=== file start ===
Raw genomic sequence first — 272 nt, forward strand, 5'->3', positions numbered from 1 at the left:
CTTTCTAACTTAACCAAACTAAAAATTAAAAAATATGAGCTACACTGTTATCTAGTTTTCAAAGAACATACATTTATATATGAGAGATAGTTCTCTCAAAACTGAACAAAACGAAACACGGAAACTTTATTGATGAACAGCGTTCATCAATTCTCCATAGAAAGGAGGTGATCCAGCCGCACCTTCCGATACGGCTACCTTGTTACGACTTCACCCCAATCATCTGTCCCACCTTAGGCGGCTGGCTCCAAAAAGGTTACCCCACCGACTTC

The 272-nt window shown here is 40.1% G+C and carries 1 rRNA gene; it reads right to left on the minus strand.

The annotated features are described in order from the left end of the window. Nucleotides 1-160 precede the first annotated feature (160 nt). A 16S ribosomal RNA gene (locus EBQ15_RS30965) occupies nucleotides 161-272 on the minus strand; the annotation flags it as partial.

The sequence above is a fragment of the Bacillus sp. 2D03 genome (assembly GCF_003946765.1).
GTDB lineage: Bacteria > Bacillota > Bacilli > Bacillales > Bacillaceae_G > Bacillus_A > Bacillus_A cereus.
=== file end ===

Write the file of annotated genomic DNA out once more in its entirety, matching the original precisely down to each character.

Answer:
Raw genomic sequence first — 272 nt, forward strand, 5'->3', positions numbered from 1 at the left:
CTTTCTAACTTAACCAAACTAAAAATTAAAAAATATGAGCTACACTGTTATCTAGTTTTCAAAGAACATACATTTATATATGAGAGATAGTTCTCTCAAAACTGAACAAAACGAAACACGGAAACTTTATTGATGAACAGCGTTCATCAATTCTCCATAGAAAGGAGGTGATCCAGCCGCACCTTCCGATACGGCTACCTTGTTACGACTTCACCCCAATCATCTGTCCCACCTTAGGCGGCTGGCTCCAAAAAGGTTACCCCACCGACTTC

The 272-nt window shown here is 40.1% G+C and carries 1 rRNA gene; it reads right to left on the minus strand.

The annotated features are described in order from the left end of the window. Nucleotides 1-160 precede the first annotated feature (160 nt). A 16S ribosomal RNA gene (locus EBQ15_RS30965) occupies nucleotides 161-272 on the minus strand; the annotation flags it as partial.

The sequence above is a fragment of the Bacillus sp. 2D03 genome (assembly GCF_003946765.1).
GTDB lineage: Bacteria > Bacillota > Bacilli > Bacillales > Bacillaceae_G > Bacillus_A > Bacillus_A cereus.